The Labrador is a gun dog used for retrieving game. He is also widely used as an assistance dog. He is a popular family dog and usually good with children, although temperament varies depending on his early socialisation. He is a water dog with a weather resistant coat who will love jumping into streams and rivers. As a large country dog he needs plenty of opportunities for long walks and off lead exercise. He sheds his fur and will need regular grooming.
Inbreeding Coefficient - COI
(Should be as low as possible)
The breed average COI is 6.5%
Labrador breed expert, John Weller, has calculated a breed average COI from his pedigree database of 10.02%.
see 'A Beginners Guide to COI'
Effective Population Size - EPS114
EPS is a measure of how many individuals are contributing genetically to a breed population. It is a measure of the size of the gene pool in a breed. Lower than 100 is considered critical by conservationists and below 50 brings a breed close to extinction. For more information see the Kennel Club article.
Health and Welfare Problems due to Conformation
(Body shape and physical characteristics)
There are two recognisable types of Labrador. The slimmer, more athletic type is generally bred to work and should be a fit and agile dog. The other type is a slightly shorter, heavier dog favoured for showing. Bear this is mind when choosing your breeder and looking at the parents. Too much weight is harmful to a dog and prevents him having a good quality of life. Excess weight is known to make the arthritis that develops as a result of hip dysplasia more severe, and the age of onset earlier. So do your dogs a favour and keep them long on hugs….but short on treats.
- Hip dysplasia (abnormality of the hip joints causing pain and disability): breed mean score 10.8 (parents should be lower)
- Elbow dysplasia (cartilage fails to develop naturally, causing chronic arthritis and pain): score ideally 0:0 Common in this breed, 17-21% affected
- Eye scheme: Multifocal retinal dysplasia (MRD) (displacement of the retina) (litter screening); Total retinal dysplasia (TRD); Hereditary cataract (HC) (annual testing), Progressive retinal atrophy (PRA) (progressive loss of vision) (annual testing)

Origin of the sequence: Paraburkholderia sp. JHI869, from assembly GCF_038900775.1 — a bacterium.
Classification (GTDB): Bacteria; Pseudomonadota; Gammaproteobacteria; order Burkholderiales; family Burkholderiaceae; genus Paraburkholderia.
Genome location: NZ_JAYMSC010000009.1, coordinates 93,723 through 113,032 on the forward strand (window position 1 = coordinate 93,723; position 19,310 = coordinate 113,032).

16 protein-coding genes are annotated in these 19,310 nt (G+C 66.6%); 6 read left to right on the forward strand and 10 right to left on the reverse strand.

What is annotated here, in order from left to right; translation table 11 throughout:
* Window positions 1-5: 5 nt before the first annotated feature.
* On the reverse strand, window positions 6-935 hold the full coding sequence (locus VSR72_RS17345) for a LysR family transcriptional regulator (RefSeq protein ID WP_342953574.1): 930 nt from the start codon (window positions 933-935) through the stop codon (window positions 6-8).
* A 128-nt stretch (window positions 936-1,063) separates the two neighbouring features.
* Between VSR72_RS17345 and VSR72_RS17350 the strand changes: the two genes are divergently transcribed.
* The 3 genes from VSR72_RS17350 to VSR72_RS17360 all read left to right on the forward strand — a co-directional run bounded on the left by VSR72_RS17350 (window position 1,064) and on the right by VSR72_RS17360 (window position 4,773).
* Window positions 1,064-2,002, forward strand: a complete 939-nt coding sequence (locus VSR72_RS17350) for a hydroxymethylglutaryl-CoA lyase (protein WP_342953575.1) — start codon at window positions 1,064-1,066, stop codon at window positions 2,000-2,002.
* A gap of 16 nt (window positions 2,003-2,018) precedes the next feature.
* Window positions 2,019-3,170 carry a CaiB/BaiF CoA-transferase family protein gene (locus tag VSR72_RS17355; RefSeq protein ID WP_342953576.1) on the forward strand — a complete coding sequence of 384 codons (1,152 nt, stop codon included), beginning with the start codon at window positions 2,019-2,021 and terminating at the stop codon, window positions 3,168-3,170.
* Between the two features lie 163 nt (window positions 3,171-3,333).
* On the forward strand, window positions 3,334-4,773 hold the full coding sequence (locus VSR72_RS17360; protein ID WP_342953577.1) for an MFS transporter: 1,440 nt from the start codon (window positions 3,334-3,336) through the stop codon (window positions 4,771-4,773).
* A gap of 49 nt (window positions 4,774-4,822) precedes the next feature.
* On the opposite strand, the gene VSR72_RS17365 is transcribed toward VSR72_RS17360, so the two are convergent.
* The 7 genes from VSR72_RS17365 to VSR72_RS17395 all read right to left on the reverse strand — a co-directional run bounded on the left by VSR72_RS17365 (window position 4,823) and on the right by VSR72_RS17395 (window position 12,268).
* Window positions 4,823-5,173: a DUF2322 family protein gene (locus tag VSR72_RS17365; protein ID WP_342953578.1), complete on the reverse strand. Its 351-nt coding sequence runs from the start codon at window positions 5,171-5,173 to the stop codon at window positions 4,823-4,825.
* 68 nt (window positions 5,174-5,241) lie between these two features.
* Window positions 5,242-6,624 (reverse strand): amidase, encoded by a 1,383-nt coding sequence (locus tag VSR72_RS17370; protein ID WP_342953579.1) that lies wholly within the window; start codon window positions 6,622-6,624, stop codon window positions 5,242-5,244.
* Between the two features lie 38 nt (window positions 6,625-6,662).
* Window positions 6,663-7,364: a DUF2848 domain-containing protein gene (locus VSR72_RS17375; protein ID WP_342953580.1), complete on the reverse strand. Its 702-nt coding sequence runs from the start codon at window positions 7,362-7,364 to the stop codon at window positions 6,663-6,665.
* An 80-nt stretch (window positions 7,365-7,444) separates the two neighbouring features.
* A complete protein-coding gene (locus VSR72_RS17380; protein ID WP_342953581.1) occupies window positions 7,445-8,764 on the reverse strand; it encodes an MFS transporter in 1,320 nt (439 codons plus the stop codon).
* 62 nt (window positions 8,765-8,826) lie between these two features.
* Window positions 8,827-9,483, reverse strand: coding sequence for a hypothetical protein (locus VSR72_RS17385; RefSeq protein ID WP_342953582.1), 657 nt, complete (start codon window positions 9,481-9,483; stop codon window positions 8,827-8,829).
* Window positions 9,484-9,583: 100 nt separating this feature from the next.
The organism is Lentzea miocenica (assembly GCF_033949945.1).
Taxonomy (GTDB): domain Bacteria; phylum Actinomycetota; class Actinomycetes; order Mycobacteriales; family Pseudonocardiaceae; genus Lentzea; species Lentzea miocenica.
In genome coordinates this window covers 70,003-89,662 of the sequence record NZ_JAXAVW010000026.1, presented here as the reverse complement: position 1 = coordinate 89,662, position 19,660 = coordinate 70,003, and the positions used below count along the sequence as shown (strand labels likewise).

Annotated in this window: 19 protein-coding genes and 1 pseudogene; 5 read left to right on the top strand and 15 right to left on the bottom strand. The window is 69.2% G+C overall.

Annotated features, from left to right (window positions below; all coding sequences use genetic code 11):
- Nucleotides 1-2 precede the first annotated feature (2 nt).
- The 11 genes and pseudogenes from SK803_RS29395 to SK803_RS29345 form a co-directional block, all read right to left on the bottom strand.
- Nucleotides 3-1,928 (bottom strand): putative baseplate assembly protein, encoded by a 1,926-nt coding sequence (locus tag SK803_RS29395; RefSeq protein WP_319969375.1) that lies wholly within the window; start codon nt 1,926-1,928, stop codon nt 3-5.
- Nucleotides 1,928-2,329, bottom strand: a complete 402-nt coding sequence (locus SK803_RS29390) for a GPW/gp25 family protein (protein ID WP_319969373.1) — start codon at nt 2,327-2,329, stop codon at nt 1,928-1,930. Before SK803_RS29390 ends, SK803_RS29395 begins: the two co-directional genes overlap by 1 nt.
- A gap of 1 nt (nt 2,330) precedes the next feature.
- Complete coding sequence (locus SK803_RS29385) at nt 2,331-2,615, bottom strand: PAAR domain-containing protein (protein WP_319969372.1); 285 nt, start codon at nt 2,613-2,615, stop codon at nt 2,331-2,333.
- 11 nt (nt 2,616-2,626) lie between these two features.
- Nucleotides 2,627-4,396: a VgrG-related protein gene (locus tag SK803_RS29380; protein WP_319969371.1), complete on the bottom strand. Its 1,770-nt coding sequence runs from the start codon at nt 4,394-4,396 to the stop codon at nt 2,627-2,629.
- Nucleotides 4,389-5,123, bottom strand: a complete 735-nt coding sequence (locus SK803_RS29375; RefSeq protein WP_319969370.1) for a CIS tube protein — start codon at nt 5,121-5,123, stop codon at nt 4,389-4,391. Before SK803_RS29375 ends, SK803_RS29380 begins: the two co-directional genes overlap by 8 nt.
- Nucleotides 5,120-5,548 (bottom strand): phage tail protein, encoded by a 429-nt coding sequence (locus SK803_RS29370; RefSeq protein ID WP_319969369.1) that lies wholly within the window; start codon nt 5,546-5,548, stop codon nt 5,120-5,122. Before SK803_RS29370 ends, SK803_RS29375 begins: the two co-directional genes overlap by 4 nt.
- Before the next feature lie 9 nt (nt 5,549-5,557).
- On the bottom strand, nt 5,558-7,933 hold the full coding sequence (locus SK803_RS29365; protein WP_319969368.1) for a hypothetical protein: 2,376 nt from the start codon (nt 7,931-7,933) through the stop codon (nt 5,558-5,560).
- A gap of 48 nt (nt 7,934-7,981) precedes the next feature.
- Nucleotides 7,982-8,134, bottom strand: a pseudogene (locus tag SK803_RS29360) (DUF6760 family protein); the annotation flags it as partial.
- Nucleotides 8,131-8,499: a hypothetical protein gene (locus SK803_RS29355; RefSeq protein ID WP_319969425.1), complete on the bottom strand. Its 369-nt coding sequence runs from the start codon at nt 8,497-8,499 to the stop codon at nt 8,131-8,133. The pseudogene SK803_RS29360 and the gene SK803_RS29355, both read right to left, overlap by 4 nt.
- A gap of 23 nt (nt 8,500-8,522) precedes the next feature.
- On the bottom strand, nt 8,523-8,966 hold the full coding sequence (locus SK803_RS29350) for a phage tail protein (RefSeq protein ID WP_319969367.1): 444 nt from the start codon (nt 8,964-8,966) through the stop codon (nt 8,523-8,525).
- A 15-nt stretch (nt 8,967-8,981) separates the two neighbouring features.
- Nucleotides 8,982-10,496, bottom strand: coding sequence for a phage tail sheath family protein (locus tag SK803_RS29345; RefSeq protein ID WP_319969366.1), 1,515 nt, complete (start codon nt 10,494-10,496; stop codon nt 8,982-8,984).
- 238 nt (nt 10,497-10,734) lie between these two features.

Estimated Breeding Values (EBVs) are now available for Hip Dysplasia and Elbow Dysplasia:
DNA Tests Available
- Progressive Retinal Atrophy (prcd-PRA)
- Progressive Retinal Atrophy (PRA2)
- Centronuclear Myopathy (CNM)
- Exercise induced collapse (EIC)
- Macular Corneal Dystrophy (MCD)
- Nasal parakeratosis (HNPK)
- Cystinuria (a kidney defect allowing crystals or stones to form in the urine)
- Narcolepsy (sudden collapse into a deep sleep)
- Retinal Dysplasia/Ocularskeletal Dysplasia (OSD)
- Skeletal Dysplasia 2 (SD2)
- Hyperuricosuria (HUU)
- Degenerative Myelopathy (DM)
- Myotubular Myopathy (MTM)
- Pyruvate Kidney Disease (PKD)
- Degenerative Myelopathy (DM)
Unofficial (Breed Club) Schemes
Ask the breeder to show you the certificates for the above tests/screening for both parents. If any of the above tests have not been considered necessary by the breeder (and there may be good reasons), ask her to explain why.
Other Diseases Reported
(For which there are currently no genetic or screening tests for sire or dam)
- Atopy (hypersensitivity to pollens and other protein particles – causes intense itching and skin damage)
- Gastric dilatation volvulus (GDV) (Bloat) stomach fills with air and twists (requires urgent veterinary treatment)
- Hepatitis – copper associated chronic hepatitis (autoimmune liver disease)
- Cruciate disease (damage to limb ligaments) (more commonly in Chocolates)
- Cancers (in particular mast cell tumours; osteosarcoma; melanoma; soft tissue sarcoma; brain tumour)
- Osteochondrosis (abnormalities of the cartilage in the stifle joint, causing pain and lameness and leading to osteoarthritis)
- Shoulder osteochondrosis
- Tricuspid valve malformation
- Exercise induced collapse (EIC) (muscle weakness, inco-ordination and collapse)
- Patellar luxation (dislocated kneecap causes osteoarthritis and chronic pain)
- Laryngeal paralysis and other neuropathies
- Hypoadrenocorticism (Addison’s disease) (a variety of symtoms, prolonged period of malaise)
- Hyperadrenocorticism (Cushings Disease) (overproduction of corticosteroids) (lethargy, thirst, increased appetite)
- Hypothyroidism (sluggishness and lethargy, weight increase)
- Primary seborrhoea (an excessively oily skin due to over production of the sebaceous glands)
Ask the breeder about the medical history of the parents, grandparents and great grandparents. Consider carefully whether to purchase a puppy if some of these or other diseases are in the family line.
Ask about the breeder’s policy in cases of serious genetic diseases occurring to your puppy in later life. Good breeders will request to be informed of such events in order to improve future breeding decisions. Some breeders will also agree to contribute towards medical costs or refund purchase price.
You are strongly advised to buy from a breeder who uses (or is prepared to use) the RSPCA / BVA AWF Puppy Contract and Puppy Information Pack (PIP): www.puppycontract.org.uk
You are also advised to buy from a breeder who follows the Dog Breeding Reform Group’s (DBRG) Standard for Dog Breeding: